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Old 19-08-2014, 08:39   #31
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Re: Im new to Sailing and would like to become a Liveabord

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Originally Posted by SeaDreamer View Post
welcome aboard!

My opinion for what's worth(and you know what they say about Free advice)...is that buying a small boat to learn on is a waste of time and money...unless you can't afford to go right into the bigger live aboard right off.
I agree and disagree! I bought a small boat complete with trailer, outboard motor, and all necessary accessories for $1000. The lessons that I've learned on that boat (and I'm not done with it), would've cost me at least $1000 to learn on a live aboard-sized boat. With the lower storage fees, I'm far ahead $-wise. Plus, I get the sailing skills aquisition advantage of a small, responsive boat that goes in light air when the big boys stay at the dock or need to motor.

On the other hand, SeaDreamer's post has me thinking that I might just skip the intermediate-size boat, buy a live aboard, and start living on it even before I'm ready to quit my job. Getting rid of the house mortgage and all the maintenance would more than pay for a good-sized boat.
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Old 19-08-2014, 09:09   #32
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Location: Hamilton
Boat: 40' Northstar 80/20
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Re: Im new to Sailing and would like to become a Liveabord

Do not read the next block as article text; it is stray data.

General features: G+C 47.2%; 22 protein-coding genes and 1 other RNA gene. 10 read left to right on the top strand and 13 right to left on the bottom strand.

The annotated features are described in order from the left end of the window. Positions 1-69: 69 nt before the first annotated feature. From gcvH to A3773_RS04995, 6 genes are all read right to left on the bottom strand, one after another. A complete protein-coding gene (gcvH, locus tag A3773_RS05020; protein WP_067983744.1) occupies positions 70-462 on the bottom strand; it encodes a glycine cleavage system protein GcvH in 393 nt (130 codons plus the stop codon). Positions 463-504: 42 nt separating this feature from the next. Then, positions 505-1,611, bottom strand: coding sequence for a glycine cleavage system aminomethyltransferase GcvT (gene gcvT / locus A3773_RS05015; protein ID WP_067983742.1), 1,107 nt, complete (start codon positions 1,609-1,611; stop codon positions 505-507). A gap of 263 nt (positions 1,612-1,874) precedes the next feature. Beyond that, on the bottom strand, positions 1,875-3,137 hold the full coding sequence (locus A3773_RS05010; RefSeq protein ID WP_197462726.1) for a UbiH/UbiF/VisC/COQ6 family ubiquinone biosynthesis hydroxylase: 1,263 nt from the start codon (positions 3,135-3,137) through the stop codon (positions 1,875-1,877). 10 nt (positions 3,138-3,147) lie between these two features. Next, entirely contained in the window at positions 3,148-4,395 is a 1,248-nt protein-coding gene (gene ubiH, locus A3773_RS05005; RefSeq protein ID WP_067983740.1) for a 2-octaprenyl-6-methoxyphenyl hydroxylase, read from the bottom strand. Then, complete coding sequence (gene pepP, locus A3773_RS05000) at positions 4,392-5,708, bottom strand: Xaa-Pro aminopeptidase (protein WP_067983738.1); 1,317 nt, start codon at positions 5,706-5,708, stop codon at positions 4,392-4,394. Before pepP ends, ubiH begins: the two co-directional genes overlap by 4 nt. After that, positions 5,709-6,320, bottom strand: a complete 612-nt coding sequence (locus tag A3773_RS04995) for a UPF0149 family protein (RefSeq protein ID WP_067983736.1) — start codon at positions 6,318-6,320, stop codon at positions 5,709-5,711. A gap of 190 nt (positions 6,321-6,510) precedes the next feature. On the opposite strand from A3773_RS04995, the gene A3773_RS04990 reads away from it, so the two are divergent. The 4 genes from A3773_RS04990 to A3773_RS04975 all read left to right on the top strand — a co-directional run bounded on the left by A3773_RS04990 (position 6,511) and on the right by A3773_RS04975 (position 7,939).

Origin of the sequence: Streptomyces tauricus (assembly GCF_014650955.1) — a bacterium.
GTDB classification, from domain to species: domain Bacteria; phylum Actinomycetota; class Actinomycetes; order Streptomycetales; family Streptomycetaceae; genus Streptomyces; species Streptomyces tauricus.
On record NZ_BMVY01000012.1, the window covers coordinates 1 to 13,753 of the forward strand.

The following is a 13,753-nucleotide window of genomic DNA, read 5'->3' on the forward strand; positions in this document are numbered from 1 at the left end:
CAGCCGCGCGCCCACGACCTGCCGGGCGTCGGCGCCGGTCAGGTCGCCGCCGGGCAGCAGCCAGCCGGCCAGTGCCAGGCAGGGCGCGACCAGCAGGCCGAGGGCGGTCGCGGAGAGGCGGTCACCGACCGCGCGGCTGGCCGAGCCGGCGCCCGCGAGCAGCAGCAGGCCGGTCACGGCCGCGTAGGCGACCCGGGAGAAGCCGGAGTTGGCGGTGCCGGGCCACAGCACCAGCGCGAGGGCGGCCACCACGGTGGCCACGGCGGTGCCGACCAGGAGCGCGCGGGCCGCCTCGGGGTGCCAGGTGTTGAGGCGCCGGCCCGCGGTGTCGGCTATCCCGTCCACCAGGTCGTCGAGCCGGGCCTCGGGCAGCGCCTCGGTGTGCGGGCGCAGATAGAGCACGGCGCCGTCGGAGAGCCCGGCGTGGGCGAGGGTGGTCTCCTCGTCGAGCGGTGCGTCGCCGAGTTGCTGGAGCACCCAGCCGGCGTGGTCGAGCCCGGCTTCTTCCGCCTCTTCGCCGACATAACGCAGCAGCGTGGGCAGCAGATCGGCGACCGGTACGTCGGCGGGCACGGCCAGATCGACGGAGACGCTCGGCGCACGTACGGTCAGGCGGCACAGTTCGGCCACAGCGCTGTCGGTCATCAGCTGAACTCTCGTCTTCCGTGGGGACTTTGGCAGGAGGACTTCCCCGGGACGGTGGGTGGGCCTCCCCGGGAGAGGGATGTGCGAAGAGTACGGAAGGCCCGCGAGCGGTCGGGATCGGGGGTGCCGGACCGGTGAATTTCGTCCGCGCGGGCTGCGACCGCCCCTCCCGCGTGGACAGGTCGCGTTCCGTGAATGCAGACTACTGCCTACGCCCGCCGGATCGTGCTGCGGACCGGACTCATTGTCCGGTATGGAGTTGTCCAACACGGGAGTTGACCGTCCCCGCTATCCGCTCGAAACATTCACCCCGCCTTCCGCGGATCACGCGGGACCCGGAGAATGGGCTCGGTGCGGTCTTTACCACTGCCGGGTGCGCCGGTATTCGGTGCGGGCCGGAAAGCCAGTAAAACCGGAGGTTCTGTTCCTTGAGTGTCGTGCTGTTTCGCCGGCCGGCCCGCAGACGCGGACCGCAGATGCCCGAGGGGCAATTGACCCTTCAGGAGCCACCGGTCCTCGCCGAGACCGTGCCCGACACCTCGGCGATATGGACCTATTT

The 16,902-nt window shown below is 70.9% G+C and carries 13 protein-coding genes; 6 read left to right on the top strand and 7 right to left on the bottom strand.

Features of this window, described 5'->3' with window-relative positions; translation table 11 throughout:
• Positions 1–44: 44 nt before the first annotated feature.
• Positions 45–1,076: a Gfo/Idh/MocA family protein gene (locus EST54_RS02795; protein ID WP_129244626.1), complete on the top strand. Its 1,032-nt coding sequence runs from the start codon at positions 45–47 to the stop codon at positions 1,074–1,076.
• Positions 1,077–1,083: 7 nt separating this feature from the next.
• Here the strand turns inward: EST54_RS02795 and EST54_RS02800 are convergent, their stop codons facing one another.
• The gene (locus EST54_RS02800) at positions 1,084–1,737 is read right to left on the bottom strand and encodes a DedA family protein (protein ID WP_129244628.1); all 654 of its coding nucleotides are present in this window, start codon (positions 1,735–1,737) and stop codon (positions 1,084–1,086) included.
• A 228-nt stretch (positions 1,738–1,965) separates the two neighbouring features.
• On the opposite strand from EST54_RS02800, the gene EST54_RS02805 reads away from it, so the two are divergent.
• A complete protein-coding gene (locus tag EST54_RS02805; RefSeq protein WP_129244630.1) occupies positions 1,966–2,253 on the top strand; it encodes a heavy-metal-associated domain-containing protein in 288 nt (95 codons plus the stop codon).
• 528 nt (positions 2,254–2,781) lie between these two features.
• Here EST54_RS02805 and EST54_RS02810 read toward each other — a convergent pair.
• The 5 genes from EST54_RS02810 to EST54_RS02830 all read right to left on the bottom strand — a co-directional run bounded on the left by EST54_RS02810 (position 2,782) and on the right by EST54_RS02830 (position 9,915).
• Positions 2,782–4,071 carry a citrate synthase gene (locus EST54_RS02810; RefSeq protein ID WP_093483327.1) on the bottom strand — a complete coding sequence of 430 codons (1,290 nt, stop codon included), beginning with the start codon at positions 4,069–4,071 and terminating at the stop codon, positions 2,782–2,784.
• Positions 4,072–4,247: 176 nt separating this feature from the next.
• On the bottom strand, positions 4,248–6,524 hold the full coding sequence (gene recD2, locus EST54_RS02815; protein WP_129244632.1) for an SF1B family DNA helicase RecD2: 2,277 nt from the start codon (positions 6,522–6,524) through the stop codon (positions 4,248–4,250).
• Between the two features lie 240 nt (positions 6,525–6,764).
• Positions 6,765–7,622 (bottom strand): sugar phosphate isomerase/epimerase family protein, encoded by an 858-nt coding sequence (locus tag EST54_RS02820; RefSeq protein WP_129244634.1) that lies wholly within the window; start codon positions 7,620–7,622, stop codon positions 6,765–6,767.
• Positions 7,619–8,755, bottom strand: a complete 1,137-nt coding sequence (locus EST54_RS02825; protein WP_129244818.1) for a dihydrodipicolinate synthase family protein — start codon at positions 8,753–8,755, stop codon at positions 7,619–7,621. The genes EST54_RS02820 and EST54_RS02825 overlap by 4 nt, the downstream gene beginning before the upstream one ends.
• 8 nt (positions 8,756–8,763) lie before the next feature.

I don't know how 'cruisable' they are, but if you're looking for something comfy in the 20' ft range, the Sirius 21' sounds sort of like what you're looking for.

SIRIUS 21/22 sailboat specifications and details on sailboatdata.com

Small, trailerable... they remind me of those little tent trailers. Except it's a boat. I'm really not too fond of MacGregors and the like, and I don't have any experience with them, but they must have been popular because they're friggin' everywhere. Just make sure it's not a fixed keel.

Mind you, even finding a little boat like this is going to cost you a decent chunk of change.
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Old 19-08-2014, 10:13   #33
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Re: Im new to Sailing and would like to become a Liveabord

There are plenty of good, sailable trailer boats available for less than $2000. Look on sailboatlistings.com and searchtempest.com.

My opinion is that trailer sloops (one of my requirements) are all quite similar within two categories: some are more sporty, meaning more complex rigging and planing hulls; others are more more family-oriented, simpler rigs, and more stable. My thinking was to choose which category (the latter for me), define my price range (<$2000), and then find a boat that I could sail the very day I bought it. NO PROJECT BOAT! I ended up with an O'Day Mariner just by chance of what was available when I was shopping. I'm satisfied with it and I think that I would feel the same with most, if not all, the sailboats that fit my criteria. In other words, don't get hung up on a particular maker or model.